HELENA, Mont. (AP) – A retired high school government teacher is hiding from the law, caught in a legal limbo between state and tribal courts as she tries to gain custody of her grandsons.

A $25,000 warrant has been issued for Patsy Fercho’s arrest for custodial interference involving the two boys, who are members of the Northern Cheyenne Tribe. The children lived with Fercho and her husband for three years in the eastern Montana town of Glendive before District Judge Richard Simonton ruled the boys’ father in Minnesota should have custody.

Fercho is not a tribal member but has taken the boys 180 miles away to the Northern Cheyenne reservation, where she is not under the state court’s jurisdiction.

“I have never in my wildest dreams thought I’d be in this predicament,” Fercho said.

The boys’ mother – Fercho’s adopted daughter – is a tribal member. She was battling addiction and legal problems and was unable to care for her sons when the Division of Child and Family Services got involved.

Fercho said she and others, including social workers, argued the boys should not be placed with their father because of abuse allegations. But after a hearing late last year, Simonton ruled they should.

The father has not been charged with any abuse, and his attorney, Rich Batterman, declined to comment, saying it was a confidential child custody case. Under federal law, a person has the legal right to parent their children unless they are found unfit.

While seeking custody of the boys in Minnesota, Fercho also sought an order in Northern Cheyenne tribal court. A tribal judge granted her immediate emergency guardianship and physical custody after finding the children were in danger of bodily injury.

Fercho took custody of the boys – now 8 and 5 – and returned to Montana.

On Oct. 5, the children’s father obtained an emergency order from Simonton requiring Fercho to return the children. Simonton signed the arrest warrant two days later.

Fercho, who feared charges would be filed against her, took the boys to the southeastern Montana reservation, said her attorney, Roberta Cross Guns.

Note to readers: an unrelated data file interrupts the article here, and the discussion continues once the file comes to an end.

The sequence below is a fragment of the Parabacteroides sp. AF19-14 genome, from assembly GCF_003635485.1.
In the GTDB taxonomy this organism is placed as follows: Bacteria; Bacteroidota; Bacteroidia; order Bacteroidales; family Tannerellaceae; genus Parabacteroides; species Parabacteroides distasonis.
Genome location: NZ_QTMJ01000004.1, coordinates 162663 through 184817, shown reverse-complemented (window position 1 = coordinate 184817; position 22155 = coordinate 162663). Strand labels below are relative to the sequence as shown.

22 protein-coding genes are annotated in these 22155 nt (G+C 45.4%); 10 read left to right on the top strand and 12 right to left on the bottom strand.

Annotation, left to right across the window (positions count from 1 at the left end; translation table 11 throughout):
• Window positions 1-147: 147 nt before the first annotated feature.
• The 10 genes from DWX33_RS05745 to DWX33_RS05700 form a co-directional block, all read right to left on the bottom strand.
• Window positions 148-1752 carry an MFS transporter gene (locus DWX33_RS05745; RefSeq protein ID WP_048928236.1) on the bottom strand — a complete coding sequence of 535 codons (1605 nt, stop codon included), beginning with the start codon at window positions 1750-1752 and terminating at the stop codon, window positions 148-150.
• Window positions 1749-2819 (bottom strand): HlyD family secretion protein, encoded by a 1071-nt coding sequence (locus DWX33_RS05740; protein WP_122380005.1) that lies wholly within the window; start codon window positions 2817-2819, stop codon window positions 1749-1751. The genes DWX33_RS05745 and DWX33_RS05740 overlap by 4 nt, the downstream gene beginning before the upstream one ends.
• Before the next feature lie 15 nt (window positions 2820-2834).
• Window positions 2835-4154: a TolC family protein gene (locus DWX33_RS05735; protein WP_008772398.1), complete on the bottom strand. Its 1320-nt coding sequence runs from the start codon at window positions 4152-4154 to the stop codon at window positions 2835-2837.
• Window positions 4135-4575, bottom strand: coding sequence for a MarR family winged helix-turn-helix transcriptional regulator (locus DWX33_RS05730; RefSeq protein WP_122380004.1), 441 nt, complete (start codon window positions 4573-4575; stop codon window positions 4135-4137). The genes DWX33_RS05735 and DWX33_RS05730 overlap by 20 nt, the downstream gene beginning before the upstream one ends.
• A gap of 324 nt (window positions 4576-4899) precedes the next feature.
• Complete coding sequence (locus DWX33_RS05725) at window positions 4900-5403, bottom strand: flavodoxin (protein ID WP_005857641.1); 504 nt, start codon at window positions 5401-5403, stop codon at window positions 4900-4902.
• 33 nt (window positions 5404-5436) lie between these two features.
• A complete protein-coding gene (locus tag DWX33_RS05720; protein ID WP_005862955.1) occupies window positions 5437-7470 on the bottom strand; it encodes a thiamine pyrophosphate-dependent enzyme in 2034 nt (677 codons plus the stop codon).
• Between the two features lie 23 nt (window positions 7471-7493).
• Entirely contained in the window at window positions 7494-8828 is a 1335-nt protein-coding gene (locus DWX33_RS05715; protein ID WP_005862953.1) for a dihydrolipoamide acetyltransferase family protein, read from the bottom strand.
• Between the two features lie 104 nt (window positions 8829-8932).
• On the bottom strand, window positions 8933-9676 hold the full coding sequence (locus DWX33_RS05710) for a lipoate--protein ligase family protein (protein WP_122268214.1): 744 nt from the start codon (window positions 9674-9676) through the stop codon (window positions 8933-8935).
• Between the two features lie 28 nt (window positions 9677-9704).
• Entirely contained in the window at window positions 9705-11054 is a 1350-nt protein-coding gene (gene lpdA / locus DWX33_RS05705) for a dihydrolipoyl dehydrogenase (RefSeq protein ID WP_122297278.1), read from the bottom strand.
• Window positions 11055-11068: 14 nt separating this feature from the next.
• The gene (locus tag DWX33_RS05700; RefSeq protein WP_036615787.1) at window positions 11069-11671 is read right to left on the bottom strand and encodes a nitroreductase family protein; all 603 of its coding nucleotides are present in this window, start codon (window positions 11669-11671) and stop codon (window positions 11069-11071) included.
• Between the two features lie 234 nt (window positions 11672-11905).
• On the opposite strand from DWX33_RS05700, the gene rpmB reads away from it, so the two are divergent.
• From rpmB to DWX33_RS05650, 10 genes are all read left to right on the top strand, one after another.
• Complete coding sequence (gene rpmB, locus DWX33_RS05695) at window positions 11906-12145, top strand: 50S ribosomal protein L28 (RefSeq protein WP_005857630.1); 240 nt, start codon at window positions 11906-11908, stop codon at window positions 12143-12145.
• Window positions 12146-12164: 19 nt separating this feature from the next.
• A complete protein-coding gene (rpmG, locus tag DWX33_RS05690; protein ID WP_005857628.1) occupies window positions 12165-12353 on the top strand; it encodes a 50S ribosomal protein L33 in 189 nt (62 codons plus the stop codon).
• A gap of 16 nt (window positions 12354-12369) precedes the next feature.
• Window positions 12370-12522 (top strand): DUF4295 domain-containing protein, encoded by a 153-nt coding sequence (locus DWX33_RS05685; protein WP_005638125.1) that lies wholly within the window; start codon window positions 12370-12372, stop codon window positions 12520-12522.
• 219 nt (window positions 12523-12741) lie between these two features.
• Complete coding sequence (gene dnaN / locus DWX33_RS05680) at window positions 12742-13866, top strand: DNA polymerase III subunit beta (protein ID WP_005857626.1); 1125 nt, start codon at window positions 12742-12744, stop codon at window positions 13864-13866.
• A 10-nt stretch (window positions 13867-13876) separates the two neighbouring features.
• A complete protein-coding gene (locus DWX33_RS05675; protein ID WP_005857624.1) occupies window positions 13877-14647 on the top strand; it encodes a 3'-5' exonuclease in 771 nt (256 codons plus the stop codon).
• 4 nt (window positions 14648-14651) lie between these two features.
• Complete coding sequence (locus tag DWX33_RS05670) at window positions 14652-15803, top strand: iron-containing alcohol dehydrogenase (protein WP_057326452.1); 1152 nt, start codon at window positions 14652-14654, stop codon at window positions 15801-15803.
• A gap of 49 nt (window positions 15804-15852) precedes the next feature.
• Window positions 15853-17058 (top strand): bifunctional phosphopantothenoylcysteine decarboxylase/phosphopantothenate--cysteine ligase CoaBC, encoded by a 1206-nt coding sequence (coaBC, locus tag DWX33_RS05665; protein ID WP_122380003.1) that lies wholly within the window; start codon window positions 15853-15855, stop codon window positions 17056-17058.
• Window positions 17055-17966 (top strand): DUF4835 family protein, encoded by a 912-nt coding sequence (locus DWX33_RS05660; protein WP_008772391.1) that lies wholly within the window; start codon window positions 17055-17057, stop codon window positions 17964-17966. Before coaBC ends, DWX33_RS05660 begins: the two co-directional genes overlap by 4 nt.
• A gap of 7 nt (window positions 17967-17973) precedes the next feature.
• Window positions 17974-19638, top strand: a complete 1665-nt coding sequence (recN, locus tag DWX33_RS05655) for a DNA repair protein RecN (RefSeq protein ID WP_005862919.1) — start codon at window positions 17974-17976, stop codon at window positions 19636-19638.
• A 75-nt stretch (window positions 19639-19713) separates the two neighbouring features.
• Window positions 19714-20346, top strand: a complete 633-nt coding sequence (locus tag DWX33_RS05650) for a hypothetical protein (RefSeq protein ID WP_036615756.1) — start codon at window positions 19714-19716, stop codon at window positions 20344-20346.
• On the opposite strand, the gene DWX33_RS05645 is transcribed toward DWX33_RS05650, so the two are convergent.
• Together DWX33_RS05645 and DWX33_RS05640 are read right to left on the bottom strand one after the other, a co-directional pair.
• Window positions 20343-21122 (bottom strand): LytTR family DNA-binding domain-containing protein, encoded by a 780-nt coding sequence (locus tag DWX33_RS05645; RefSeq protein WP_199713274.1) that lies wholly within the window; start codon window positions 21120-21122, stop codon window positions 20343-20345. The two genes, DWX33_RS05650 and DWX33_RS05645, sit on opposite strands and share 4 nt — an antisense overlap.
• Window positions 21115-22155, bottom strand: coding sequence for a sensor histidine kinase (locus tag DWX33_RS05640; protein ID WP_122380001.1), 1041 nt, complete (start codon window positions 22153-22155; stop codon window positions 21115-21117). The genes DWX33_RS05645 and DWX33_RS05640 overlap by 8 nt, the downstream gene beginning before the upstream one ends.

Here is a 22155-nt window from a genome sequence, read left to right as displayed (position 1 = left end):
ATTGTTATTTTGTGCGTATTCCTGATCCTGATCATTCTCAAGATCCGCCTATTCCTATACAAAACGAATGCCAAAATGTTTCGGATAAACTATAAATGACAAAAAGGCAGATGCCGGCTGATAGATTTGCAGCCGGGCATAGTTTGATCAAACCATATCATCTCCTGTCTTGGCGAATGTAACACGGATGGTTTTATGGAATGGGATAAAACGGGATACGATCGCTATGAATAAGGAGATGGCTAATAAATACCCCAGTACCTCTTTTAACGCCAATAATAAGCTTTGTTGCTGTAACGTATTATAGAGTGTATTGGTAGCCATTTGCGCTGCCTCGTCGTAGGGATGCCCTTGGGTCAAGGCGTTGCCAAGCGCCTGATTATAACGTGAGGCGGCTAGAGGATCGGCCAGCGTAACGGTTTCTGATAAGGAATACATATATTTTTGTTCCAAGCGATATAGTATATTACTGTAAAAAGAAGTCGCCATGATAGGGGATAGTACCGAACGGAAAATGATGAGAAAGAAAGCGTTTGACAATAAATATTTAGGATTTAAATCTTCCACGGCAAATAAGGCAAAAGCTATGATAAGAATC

During a hearing Friday, Simonton said his order to return the boys would stand, despite Cross Guns’ argument that federal law requires state courts to recognize tribal court orders. The law also allows tribal courts to intervene in child custody cases.

“Why would this judge insist on having Montana take any kind of jurisdiction when we have a valid order?” Cross Guns asked.

Maylinn Smith, associate professor and co-director of the Indian Law Clinic at the University of Montana, said cases such as Fercho’s happen frequently, especially when one parent is a tribal member and the other is not.

Ultimately, a decision must be made on which court has jurisdiction, she said.

Cross Guns said she is filing an appeal with the Montana Supreme Court challenging Simonton’s decision to take jurisdiction. The father would have to appeal the tribal court’s ruling with the tribal appellate court.

“These are the ones that get really complicated, real fast,” Smith said Monday. She has seen cases in which a tribal court made a ruling and the non-Indian parent then sought custody in state court, setting off the same type of jurisdictional battle.

A federal court might end up deciding the case, Smith said.

The case comes as Montana’s Division of Child and Family Services faces complaints from families of children in the system, including allegations of siblings being split up and children being placed with abusive parents. Critics also claim reports of abuse go uninvestigated, and recommendations from licensed counselors are ignored.

Fercho has joined other grandparents, counselors and others in picketing Child and Family Services offices around the state seeking fundamental change within the agency, including better training.

The agency hasn’t commented on specific cases due to confidentiality laws. But last month, Gov. Steve Bullock announced his Protect Montana’s Kids initiative to improve the effectiveness and oversight of Child and Family Services. The measure includes hiring 33 caseworker aides, improving their training and supervision, and upgrading the computer system. The plan also calls for creating a team to review incidents of serious injury or death of children involved with the agency and to recommend any necessary policy changes.

Bullock also created a commission to study the child protective system and recommend any improvements or legislative changes.